Would it not be well for Government to pay more attention to the suffering of the people at large and less attention to the clamor of the tax-exploiting classes who now outnumber and outvote the self-supporting population? The latter have no one to support them. In addition, they support the abovementional governmental classes.

This bill is merely one more step in the direction of driving the people to a lower income level. It will then be declared that industry has again failed and that government must take over all business.

As stated (p. 2, line 23, etc.) this bill commits Congress to a misstatement of facts. Private industry has not failed to provide adequate and cheap housing. There is a great excess now of this commodity for which people are unable to pay. As I own some of it, I ought to know.

Industry is merely the medium through which people exchange the value of their physical and mental labors. Government, in taking 60 to 65 percent of this Jabor or its value for support of activities which contribute no re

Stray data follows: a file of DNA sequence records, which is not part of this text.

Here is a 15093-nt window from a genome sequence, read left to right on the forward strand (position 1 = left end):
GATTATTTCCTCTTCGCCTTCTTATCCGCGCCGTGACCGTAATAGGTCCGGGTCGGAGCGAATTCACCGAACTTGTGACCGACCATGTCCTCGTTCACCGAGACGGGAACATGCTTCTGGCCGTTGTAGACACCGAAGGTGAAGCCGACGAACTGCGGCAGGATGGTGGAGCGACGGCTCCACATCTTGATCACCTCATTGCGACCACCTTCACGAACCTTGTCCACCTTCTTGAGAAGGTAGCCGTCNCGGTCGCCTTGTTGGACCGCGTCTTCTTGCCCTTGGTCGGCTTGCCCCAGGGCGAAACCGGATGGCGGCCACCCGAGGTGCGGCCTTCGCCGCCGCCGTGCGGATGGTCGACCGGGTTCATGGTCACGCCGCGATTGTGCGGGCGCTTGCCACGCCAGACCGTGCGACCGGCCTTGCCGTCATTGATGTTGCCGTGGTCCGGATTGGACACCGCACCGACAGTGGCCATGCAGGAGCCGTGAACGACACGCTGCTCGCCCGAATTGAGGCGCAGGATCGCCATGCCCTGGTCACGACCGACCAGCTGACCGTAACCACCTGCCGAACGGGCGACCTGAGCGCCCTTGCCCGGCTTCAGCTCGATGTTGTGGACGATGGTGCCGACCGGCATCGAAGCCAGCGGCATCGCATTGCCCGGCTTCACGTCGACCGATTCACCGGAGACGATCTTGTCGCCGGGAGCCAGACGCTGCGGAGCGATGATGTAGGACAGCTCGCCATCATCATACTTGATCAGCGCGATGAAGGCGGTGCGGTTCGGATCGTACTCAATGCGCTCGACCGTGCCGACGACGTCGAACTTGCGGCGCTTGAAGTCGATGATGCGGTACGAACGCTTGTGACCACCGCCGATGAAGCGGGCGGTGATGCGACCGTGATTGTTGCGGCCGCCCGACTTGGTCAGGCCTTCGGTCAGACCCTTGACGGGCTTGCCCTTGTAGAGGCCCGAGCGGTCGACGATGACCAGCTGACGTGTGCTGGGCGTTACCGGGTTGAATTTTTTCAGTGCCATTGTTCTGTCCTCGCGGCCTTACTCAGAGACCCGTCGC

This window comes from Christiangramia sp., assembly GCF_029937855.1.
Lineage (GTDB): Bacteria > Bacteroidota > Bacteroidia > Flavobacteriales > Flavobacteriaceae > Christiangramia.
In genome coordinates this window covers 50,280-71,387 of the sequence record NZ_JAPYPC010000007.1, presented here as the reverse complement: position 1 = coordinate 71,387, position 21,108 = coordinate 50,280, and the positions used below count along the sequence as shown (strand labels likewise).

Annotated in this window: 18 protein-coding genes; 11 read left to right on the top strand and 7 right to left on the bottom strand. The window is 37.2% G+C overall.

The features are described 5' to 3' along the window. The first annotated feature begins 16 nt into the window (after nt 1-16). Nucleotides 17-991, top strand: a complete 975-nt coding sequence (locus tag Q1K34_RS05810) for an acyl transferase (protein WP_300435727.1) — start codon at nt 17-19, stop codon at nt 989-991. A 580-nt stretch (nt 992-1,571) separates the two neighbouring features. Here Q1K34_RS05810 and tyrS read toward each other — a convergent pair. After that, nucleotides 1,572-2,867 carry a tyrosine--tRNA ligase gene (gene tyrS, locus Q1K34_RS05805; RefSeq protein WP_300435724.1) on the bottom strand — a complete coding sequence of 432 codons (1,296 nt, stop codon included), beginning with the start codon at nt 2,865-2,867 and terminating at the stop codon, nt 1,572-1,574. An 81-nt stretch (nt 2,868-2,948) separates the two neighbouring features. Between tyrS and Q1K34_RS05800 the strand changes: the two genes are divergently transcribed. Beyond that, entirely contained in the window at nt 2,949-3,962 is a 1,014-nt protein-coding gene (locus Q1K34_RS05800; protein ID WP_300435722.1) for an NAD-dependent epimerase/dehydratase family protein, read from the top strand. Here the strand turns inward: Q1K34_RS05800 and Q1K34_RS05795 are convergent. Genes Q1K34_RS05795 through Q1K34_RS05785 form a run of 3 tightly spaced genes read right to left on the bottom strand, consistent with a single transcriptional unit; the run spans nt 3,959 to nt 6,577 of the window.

plenishment in the way of goods of maintenance and commodities, keeps their production and exchange at subnormal levels.

For Congress to state that "private industry”, which is but the trading of the people, cannot produce and trade enough to maintain the people above the housing level is an admission that 35 to 40 percent of the population is unable to provide for themselves and the other 60 to 65 percent now saddled on their backs by unlawful use of the appropriative powers vested in government.

The further statement (p. 3, lines 1 to 3) is another misstatement, in view of the fact that any moneys taken by the Federal Government are taken from the people of the several States and their political subdivisions. The fact that the Federal Government appropriates it merely lessen the ability of the States and their political subdivisions to care for their needy.